Ask the Teacher is a monthly column from our magazine, written by Deb Krupowicz, a mother of four who holds a Master’s degree in Curriculum and Instruction. Deb has over twenty years of experience teaching preschool, elementary and middle school students. Please send your questions to her at firstname.lastname@example.org.
My eighth–grade son claims he never has any homework, saying he has completed everything at school. I am concerned that he is going to have a rude awakening when he gets to high school. Should I be worried?
In an education era of project-based learning and passion-driven projects, there has been a marked shift in what many students are expected to learn and the way they are expected to learn it. The emphasis of learning has largely become process-oriented: deep research, collaboration and product development.
Your son will likely see a continuation of this approach in high school, but more emphasis will be placed on content mastery as well. To help prepare for this transition, engage your son in active reflection on what he is working on at school. Ask him to discuss the topics and content behind the projects. What “big ideas” is he forming based on what he has learned? What people has he learned about and how have they impacted the world around them? What historical events has he studied and what effects do these events continue to have today? What has he learned from the projects others have done? Ask for his observations about the projects he has participated in. How has he made the greatest contribution? What aspects of collaboration are a struggle for him? What have others contributed that has impressed him?
This facet of a project-driven learning environment can be overlooked or under-emphasized in the classroom in the interest of time. By encouraging this conversation with your son, his understanding will be deepened by drawing conclusions and making important inferences about his learning. (And don’t let him off the hook with simplistic answers!)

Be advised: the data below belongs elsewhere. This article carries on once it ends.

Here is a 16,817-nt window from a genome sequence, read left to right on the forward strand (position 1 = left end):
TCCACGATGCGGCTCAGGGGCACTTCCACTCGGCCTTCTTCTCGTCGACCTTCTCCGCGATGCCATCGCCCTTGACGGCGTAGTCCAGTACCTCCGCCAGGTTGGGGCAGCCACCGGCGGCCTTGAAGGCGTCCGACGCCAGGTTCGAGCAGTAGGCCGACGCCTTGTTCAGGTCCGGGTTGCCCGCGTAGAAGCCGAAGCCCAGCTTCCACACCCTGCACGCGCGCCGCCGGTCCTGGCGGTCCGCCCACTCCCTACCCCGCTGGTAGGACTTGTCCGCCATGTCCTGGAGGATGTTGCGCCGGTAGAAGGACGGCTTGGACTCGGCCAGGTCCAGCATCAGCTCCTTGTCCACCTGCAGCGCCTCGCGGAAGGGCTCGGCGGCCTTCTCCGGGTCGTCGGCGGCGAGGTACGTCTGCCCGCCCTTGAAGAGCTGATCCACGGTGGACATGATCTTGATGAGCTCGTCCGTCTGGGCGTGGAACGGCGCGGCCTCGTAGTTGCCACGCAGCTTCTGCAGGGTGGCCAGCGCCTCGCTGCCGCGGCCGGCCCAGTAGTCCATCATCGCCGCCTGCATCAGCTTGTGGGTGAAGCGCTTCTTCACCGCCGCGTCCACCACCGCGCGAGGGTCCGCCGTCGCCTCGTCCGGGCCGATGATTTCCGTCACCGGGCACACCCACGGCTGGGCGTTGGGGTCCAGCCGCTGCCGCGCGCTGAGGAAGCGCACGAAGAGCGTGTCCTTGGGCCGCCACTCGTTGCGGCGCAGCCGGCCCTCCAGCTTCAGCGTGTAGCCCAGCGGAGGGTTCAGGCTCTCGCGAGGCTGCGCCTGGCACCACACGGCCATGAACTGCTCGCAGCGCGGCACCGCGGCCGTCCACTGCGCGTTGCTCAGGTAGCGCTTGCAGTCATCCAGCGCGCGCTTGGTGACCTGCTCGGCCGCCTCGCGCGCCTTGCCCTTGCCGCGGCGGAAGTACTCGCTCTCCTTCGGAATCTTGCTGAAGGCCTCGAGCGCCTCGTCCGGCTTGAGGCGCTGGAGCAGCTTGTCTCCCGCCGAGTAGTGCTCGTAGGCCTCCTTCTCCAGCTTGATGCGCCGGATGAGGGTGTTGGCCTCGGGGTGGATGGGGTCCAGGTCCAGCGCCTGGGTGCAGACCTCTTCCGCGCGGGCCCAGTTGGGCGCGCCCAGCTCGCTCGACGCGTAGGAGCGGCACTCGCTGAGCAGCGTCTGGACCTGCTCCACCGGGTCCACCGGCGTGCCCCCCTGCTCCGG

Every time our fifth grade–daughter has a test or a quiz, she freaks out. She is convinced she can’t learn the material, and we spend a lot of time trying to calm her down rather than studying. What can we do to help lessen this stress for her?
Learning to prepare and take tests is a process, and there are many ways to help the process go smoothly. The most important hurdle is to understand that completing daily tasks and assignments is only one piece of the learning puzzle. Beyond homework, require your daughter to spend 15-20 minutes each night studying – even if there is not a test scheduled.
Rather than focusing only on what must be turned in, your daughter should review what she is learning every single day. For each subject area, she should re-read her notes, skim the summary section at the end of text chapters and/or practice a problem. It is important that she notes what may be confusing her and ask for clarification as soon as possible.
A quick daily review will build understanding and develop a stronger connection to the content. Doing something as simple as making flashcards of key concepts as she goes through a chapter or doing a bulleted summary will not only deepen her comprehension and solidify her understanding of what she is learning, but it will also ease tensions when a test is announced.
Asking the teacher questions is such a problem for my second grader. She just refuses to let the teacher know when she does not understand something. Should I contact the teacher with the questions she has?
Being able to ask for help is a lifelong skill that every child must learn, so it is important to find a way for your daughter to do this independently.
Begin by helping your daughter identify what she does not understand. Often not knowing what to ask is the biggest obstacle when going to the teacher. Is it the directions, or a vocabulary word, or the order in which steps are to be taken? Have your daughter write down her question.
Talk with your daughter about how she should select a good time to approach the teacher. Remind her not to interrupt her during a lesson or when she is working with another student.
Role-play the actual asking of a question, with you taking the role of the teacher. Emphasize respectful word choice and tone of voice when asking so that the question does not sound like an accusation or a demand. Sometimes the tension the student feels in this situation can result in an attitude or tone that sounds disrespectful. Reiterate that the teacher is there to help your daughter learn, and specifically to answer questions when she does not understand.